Marking gauge?

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PeteT
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Marking gauge?

Postby PeteT » Tue Mar 31, 2020 8:40 pm

In the woodworking world marking gauges, or scratch gauges, are used for marking out parrallel lines. I'm after something similar - initially thinking of frames spacers of a width not supplied.

There are ways of marking and then cutting down a straight edge - but there are several parts of the process where small discrepancies can creap in, which would mean I'd err on the side of caution and then end up laboriously filing it down. It all sounds time consuming, and there must be a tool out there designed for the job.

Do people use standard marking gauges for this, or is there something more suitable for precisely marking parrallel lines on small sections of sheet metal? (I'm assuming 1 known straight edge, so only needing to mark 1 line parrallel to that).

TIA,

Winander
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Re: Marking gauge?

Postby Winander » Tue Mar 31, 2020 8:50 pm

Richard Hodgson

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Will L
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Re: Marking gauge?

Postby Will L » Tue Mar 31, 2020 11:09 pm

I think spring dividers are nearer the marks for this job, like the ones from the same supplier a bit further down the page.

However I don't think you're going to avoid using a file to finish the job. You're unlikely to be able to cut smoothly and accurately enough to give you a reliable width (at better than a tenth of a mill) over the length of the strip you need. So ensure the material edge is strait, mark out the strip using the dividers, cut as close above to the line as you can and finish with a file. It’s not that difficult to achieve. Then mark out your spacers in order down the strip so that any subtle error in width won’t matter. I've described this job before here and down the page a bit. That was for a tender chassis but the same principles apply. The important bit when producing L shaped spacers is ensuring the bend line in the middle is truly at right angles across the strip, so they bend up square.

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David B
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Re: Marking gauge?

Postby David B » Wed Apr 01, 2020 7:26 am

Axminster Tools have a couple of miniature marking gauges designed for wood.

I expect purists will shudder when I say I use my vernier gauge to make a mark which I firm up with a ruler and scribe.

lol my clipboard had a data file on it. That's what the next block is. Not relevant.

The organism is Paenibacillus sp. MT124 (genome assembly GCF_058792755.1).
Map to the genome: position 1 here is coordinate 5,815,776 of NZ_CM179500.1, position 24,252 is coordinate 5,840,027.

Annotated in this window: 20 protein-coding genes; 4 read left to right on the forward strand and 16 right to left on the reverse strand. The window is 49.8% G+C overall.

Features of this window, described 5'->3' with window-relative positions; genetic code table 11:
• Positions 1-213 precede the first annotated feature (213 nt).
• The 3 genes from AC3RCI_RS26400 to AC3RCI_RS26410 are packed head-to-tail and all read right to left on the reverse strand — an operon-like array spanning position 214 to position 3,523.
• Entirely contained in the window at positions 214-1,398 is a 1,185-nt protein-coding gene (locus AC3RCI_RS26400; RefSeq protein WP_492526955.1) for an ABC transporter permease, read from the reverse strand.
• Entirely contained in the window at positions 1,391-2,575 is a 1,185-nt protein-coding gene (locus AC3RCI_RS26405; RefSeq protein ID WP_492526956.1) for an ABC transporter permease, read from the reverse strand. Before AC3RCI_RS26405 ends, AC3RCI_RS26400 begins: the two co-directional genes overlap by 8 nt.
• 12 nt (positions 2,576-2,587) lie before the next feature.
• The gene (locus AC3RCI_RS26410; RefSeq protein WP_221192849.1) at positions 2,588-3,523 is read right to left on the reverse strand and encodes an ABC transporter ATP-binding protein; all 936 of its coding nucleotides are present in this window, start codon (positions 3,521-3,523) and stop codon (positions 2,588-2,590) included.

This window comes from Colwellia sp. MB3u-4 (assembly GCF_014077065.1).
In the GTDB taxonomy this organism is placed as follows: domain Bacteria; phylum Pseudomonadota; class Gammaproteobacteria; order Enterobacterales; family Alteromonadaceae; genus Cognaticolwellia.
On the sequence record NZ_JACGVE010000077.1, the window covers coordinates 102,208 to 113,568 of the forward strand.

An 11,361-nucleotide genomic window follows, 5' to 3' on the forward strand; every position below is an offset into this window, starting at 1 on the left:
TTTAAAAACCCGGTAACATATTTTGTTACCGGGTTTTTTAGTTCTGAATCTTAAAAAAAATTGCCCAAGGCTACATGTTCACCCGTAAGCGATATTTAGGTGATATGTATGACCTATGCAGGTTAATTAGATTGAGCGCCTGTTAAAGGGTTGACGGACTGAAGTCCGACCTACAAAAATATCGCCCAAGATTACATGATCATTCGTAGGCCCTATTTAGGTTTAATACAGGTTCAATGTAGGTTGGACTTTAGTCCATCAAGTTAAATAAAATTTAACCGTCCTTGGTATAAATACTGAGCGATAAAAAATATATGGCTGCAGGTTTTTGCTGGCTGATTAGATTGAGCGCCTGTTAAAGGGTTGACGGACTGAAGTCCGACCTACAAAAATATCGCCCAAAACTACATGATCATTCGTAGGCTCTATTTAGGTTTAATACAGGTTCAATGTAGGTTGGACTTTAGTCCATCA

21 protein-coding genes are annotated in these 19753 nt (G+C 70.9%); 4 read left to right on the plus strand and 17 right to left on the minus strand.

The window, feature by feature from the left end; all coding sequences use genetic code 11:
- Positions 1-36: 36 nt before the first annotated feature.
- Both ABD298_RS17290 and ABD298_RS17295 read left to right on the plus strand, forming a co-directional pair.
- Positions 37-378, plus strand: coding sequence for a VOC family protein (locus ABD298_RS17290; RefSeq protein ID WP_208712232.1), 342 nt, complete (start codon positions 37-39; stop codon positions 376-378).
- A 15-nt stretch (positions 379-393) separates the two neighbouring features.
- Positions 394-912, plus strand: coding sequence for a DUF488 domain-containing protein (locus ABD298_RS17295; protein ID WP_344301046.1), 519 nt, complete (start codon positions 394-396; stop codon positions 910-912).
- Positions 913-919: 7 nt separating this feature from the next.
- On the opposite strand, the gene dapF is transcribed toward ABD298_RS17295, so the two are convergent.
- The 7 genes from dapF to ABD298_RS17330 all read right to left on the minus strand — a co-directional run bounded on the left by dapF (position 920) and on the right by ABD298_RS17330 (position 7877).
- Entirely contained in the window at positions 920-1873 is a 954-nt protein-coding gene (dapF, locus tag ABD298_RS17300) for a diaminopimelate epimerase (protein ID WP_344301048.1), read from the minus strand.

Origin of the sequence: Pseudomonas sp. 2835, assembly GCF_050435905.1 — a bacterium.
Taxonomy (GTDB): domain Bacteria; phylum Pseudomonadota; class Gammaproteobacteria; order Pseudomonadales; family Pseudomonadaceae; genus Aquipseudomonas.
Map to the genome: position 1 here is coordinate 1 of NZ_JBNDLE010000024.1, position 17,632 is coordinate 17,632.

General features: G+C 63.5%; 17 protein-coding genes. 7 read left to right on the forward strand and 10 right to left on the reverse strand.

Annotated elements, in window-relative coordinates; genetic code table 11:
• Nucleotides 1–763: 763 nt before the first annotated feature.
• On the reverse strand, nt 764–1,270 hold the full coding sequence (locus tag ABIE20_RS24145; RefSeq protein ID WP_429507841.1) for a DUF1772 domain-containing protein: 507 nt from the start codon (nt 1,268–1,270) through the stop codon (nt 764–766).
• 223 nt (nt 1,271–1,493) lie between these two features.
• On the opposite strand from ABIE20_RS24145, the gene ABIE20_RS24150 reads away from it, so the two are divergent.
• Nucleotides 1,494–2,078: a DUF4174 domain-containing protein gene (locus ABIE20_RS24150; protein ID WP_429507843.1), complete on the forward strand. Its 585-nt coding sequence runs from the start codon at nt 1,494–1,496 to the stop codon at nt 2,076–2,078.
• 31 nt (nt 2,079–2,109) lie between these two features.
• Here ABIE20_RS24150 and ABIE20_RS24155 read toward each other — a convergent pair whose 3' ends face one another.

davebradwell
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Re: Marking gauge?

Postby davebradwell » Wed Apr 01, 2020 8:30 am

Professionals usually work from a surface plate with a vernier height gauge, which will probably cost more than you would like. However pre-vernier gauges should be available but a search engine didn't find them. I mention this because the set up is also useful when assembling models as checks can be made at various critical points. It's a vast subject. You might get some engineers marking blue - the stuff that sets - so you can see the lines.

I've seen thin sheet cut by scoring with a skrawker (like an Olfa cutter ground from old hacksaw blade) and snapping, like plastic. Still needs cleaning up though.

DaveB

shipbadger
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Re: Marking gauge?

Postby shipbadger » Wed Apr 01, 2020 9:16 am

Pete, I made a miniature marking gauge along the lines of the traditional woodworkers gauge, but in steel many years ago. An old gramaphone needle provides the 'scratch maker'. I think Rod Neep first described something similar possibly in a very early MRJ. If you haven't found anything else before lockdown finishes I'll make one for you.

andrewnummelin
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Re: Marking gauge?

Postby andrewnummelin » Wed Apr 01, 2020 10:31 am

Here's mine with a frame spacer marked out with it.
marking gauge.jpg

If I were making another I'd make the guide a bit bigger and possibly have it on a screwed thread to make precise adjustments a little easier.
Perhaps, without a lathe, start with a threaded rod, nut for the guide, lock nut to hold it: drill through the rod and solder in a needle for marking.

The "point" fitted in the photos was shaped to cut a groove in plastic sheet for better representation of planking (or things like coach ventilators).
Regards,

Andrew Nummelin

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Paul Townsend
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Re: Marking gauge?

Postby Paul Townsend » Wed Apr 01, 2020 11:03 am

Many years ago, I bought one of these at a show....no idea who made it. Very useful tool!
P1040136.JPG


P1040135.JPG

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Will L
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Re: Marking gauge?

Postby Will L » Wed Apr 01, 2020 12:21 pm

davebradwell wrote:...I've seen thin sheet cut by scoring with a skrawker (like an Olfa cutter ground from old hacksaw blade) and snapping, like plastic. Still needs cleaning up though.


That's the way to do it. Hold the sheet between two steel rules in a vice with the skrawker line just showing and you can break off quite thin strips.

My skrawkers I grind out of the back a Xacto type craft knife blades, and is a multi tool having a chisel tip (for chopping bits out of an etch) and the remains of the knife edge down one side.

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Tim V
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Re: Marking gauge?

Postby Tim V » Wed Apr 01, 2020 12:59 pm

Paul Townsend wrote:Many years ago, I bought one of these at a show....no idea who made it. Very useful tool!

I made something similar in school metalwork classes (proper education in those days),haven't seen it in years. Mind I think I've moved house 16 times since leaving school ...